Take the 2-minute tour ×
MathOverflow is a question and answer site for professional mathematicians. It's 100% free, no registration required.

Recently I have heard somewhere that any (edit: small) abelian category can be expressed as the colimit of categories of projective modules over some rings. The remark was that this is "basically just idempotent completion". I have been trying to figure out myself how this works but got stuck. Maybe somebody knows how to do this or where I can find a good reference.

My idea so far was to consider the rings $R=End(A,A)$ for any object $A$ in the abelian category $\mathcal A$. Then I can consider the functor $h_A:\mathcal A\to R\text{-}mod$ which maps $X$ to the $R$ module $Hom(A,X)$, which gives by Yoneda an embedding $\mathcal A\to (R\text{-}mod)^\mathcal A$. $A$ itself and its coproducts are then precisely the free $R$-modules.

If I take the idempotent completion of the category of free $R$-modules, I get the category of projective $R$-modules.

But this all doesn't really seem to go anywhere. Am I on the right way?

Also this statement seems so strong that it is odd that I can't find a reference. If I have any funtorial property for projective $R$-modules which commutes with colimits (like so many things in K-theory) I automatically have it for any abelian category. Maybe this means that the statement should be weaker?

share|improve this question
3  
If your abelian category $\mathcal{A}$ is small, then it is the category of projective $\mathcal{A}$-modules, where $\mathcal{A}$-modules are contravariant additive functors from $\mathcal{A}$ to abelian groups. –  Fernando Muro Jan 31 '13 at 12:33
    
@Fernando Muro: And how do modules over categories relate to modules over rings? What do you mean by projective? Do you have a reference? (Also: is your comment basically an answer with gaps to be filled, or rather just a remark?) –  Simon Markett Jan 31 '13 at 15:37
    
[I hope this comment makes sense...I'm really tired right now, so no promises.] Once you're in $R$-mod, but before taking idempotent completion, why can't you just use the fact that every $R$-modules is a colimit of a chain of projectives (it's projective resolution)? As for Fernando's comment, I read about this once in a paper of Hovey (though there are probably references which are more algebraic): hopf.math.purdue.edu/Hovey-Lockridge/ssrs.pdf –  David White Jan 31 '13 at 19:44
add comment

1 Answer 1

I'll denote the abelian category by $A$ and an object in it by $a$. Any $a \in A$ gives rise to a ring $\text{End}(a)$. The inclusion $a \to A$ induces a functor from the category of finitely generated projective $\text{End}(a)$-modules to $A$, since $A$ has biproducts and is idempotent complete. These module categories, over all $a \in A$, fit into a diagram of module categories of shape $A$ with $A$ as a cocone, and the claim is that $A$ is the colimit of this diagram. But it is straightforward to verify that $A$ satisfies the requisite universal property because any additive functor preserves biproducts and splitting of idempotents (these are the absolute colimits for $\text{Ab}$-enriched categories).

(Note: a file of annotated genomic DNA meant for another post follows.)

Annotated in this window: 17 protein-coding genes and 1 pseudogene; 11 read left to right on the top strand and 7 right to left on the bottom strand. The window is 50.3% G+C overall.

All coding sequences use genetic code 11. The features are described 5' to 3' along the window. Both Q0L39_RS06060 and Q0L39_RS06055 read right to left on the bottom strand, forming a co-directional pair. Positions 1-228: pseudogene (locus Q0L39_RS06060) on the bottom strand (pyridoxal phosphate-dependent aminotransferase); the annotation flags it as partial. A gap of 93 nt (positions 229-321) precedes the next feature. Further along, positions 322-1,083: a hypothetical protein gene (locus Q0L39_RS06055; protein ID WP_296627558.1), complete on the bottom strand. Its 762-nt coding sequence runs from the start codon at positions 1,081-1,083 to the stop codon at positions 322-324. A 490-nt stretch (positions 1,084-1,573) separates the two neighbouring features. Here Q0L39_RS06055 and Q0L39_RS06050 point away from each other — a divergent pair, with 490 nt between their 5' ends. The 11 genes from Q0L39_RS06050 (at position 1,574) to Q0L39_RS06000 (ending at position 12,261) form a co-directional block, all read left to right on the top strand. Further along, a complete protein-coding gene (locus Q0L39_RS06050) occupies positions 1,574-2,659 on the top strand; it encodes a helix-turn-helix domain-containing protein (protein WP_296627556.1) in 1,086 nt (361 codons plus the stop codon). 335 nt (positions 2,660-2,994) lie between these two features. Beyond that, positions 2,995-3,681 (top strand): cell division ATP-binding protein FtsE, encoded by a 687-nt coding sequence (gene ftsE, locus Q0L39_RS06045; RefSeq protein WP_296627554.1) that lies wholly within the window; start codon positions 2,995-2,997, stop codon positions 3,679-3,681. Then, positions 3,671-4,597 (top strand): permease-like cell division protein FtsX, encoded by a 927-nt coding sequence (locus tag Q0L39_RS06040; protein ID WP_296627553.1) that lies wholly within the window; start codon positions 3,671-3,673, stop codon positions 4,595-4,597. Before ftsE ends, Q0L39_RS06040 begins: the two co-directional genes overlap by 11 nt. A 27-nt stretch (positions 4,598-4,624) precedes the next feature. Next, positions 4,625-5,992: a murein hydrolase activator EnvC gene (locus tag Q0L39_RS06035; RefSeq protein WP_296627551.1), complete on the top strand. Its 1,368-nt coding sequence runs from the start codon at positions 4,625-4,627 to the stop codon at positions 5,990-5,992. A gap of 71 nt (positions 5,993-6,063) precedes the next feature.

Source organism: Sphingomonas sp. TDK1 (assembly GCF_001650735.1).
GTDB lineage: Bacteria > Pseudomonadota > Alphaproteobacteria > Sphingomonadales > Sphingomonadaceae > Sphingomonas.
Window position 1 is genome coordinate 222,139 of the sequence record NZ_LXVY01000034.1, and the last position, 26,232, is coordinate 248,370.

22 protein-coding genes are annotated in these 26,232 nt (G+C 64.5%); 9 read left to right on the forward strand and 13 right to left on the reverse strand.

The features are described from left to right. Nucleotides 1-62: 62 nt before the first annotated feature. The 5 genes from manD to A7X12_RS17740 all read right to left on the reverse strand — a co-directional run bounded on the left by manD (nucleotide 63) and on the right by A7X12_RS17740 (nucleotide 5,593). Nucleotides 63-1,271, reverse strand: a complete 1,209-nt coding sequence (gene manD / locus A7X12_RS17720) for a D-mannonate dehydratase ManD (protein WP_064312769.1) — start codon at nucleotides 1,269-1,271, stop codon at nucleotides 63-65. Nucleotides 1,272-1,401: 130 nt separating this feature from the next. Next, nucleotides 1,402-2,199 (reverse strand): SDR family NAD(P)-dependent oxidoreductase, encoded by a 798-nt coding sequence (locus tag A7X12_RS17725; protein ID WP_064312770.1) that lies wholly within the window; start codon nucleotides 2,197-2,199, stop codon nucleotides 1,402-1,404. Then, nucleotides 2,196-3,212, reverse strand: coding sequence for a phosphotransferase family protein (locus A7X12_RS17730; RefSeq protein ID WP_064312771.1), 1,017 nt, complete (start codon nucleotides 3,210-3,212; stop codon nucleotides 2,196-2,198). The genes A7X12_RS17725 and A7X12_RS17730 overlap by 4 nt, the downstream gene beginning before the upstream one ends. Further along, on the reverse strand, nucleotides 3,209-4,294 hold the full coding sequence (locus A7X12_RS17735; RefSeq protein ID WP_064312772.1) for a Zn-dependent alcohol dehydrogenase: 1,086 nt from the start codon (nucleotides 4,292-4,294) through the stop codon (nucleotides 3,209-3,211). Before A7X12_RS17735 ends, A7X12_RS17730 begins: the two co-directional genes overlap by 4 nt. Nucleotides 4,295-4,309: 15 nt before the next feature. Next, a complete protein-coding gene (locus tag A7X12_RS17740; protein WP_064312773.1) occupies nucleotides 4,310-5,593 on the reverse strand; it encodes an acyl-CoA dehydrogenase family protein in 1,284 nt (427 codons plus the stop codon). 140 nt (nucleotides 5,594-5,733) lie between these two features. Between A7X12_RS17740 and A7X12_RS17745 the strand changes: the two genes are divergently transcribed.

Edit: If the OP wants a filtered colimit as in the title then we should look at full subcategories of $A$ on finitely many objects. Here the basic fact is that if $B$ is such a category then the category of right $B$-modules is equivalent to the category of right modules over the "category algebra" $\mathbb{Z}[B]$. This is the direct sum of all the Hom spaces in $B$ where the product is composition if that is defined and zero otherwise; equivalently, it's the endomorphism ring of the direct sum of all of the objects in $B$. We need $B$ to have finitely many objects in order for $\mathbb{Z}[B]$ as in the first definition to have a unit.

The category of tiny objects in the category of right $B$-modules is the Cauchy completion of $B$ (its completion under direct sums and splitting idempotents) and the category of tiny objects in the category of right $\mathbb{Z}[B]$-modules is the category of finitely generated projective $\mathbb{Z}[B]$-modules, so in particular the Cauchy completion of $B$ (which, as above, naturally admits a functor into $A$) is the category of finitely generated projective modules over some ring. Now we write down the diagram of module categories whose objects are all finite collections of objects in $A$ (the module category being given by the Cauchy completion of the full subcategory on these objects) and whose morphisms are all inclusions, and $A$ is the colimit of this diagram as above.

share|improve this answer
add comment

Your Answer

 
discard

By posting your answer, you agree to the privacy policy and terms of service.

Not the answer you're looking for? Browse other questions tagged or ask your own question.